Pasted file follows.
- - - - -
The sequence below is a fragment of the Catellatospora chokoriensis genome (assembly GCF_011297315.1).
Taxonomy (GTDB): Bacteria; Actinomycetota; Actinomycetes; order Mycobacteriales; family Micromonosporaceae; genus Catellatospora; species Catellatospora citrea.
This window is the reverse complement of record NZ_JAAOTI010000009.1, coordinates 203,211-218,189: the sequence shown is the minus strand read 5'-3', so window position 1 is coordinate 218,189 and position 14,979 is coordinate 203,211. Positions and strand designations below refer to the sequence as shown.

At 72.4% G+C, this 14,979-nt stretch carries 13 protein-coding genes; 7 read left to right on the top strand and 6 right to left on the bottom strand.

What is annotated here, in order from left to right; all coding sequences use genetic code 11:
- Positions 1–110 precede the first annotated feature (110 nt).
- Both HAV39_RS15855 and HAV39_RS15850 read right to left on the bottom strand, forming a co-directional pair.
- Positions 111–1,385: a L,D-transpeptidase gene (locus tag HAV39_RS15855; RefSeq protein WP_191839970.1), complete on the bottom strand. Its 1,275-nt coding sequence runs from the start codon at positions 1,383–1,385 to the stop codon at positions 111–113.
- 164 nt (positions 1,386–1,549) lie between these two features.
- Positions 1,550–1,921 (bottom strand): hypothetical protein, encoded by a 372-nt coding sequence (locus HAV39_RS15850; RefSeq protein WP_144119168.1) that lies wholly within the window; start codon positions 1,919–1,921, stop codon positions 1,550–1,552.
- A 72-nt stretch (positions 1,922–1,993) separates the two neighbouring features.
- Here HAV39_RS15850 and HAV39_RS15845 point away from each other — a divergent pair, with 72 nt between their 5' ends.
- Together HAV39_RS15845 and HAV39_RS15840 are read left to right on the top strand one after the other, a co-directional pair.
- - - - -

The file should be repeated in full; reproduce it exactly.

The sequence below is a fragment of the Catellatospora chokoriensis genome (assembly GCF_011297315.1).
Taxonomy (GTDB): Bacteria; Actinomycetota; Actinomycetes; order Mycobacteriales; family Micromonosporaceae; genus Catellatospora; species Catellatospora citrea.
This window is the reverse complement of record NZ_JAAOTI010000009.1, coordinates 203,211-218,189: the sequence shown is the minus strand read 5'-3', so window position 1 is coordinate 218,189 and position 14,979 is coordinate 203,211. Positions and strand designations below refer to the sequence as shown.

At 72.4% G+C, this 14,979-nt stretch carries 13 protein-coding genes; 7 read left to right on the top strand and 6 right to left on the bottom strand.

What is annotated here, in order from left to right; all coding sequences use genetic code 11:
- Positions 1–110 precede the first annotated feature (110 nt).
- Both HAV39_RS15855 and HAV39_RS15850 read right to left on the bottom strand, forming a co-directional pair.
- Positions 111–1,385: a L,D-transpeptidase gene (locus tag HAV39_RS15855; RefSeq protein WP_191839970.1), complete on the bottom strand. Its 1,275-nt coding sequence runs from the start codon at positions 1,383–1,385 to the stop codon at positions 111–113.
- 164 nt (positions 1,386–1,549) lie between these two features.
- Positions 1,550–1,921 (bottom strand): hypothetical protein, encoded by a 372-nt coding sequence (locus HAV39_RS15850; RefSeq protein WP_144119168.1) that lies wholly within the window; start codon positions 1,919–1,921, stop codon positions 1,550–1,552.
- A 72-nt stretch (positions 1,922–1,993) separates the two neighbouring features.
- Here HAV39_RS15850 and HAV39_RS15845 point away from each other — a divergent pair, with 72 nt between their 5' ends.
- Together HAV39_RS15845 and HAV39_RS15840 are read left to right on the top strand one after the other, a co-directional pair.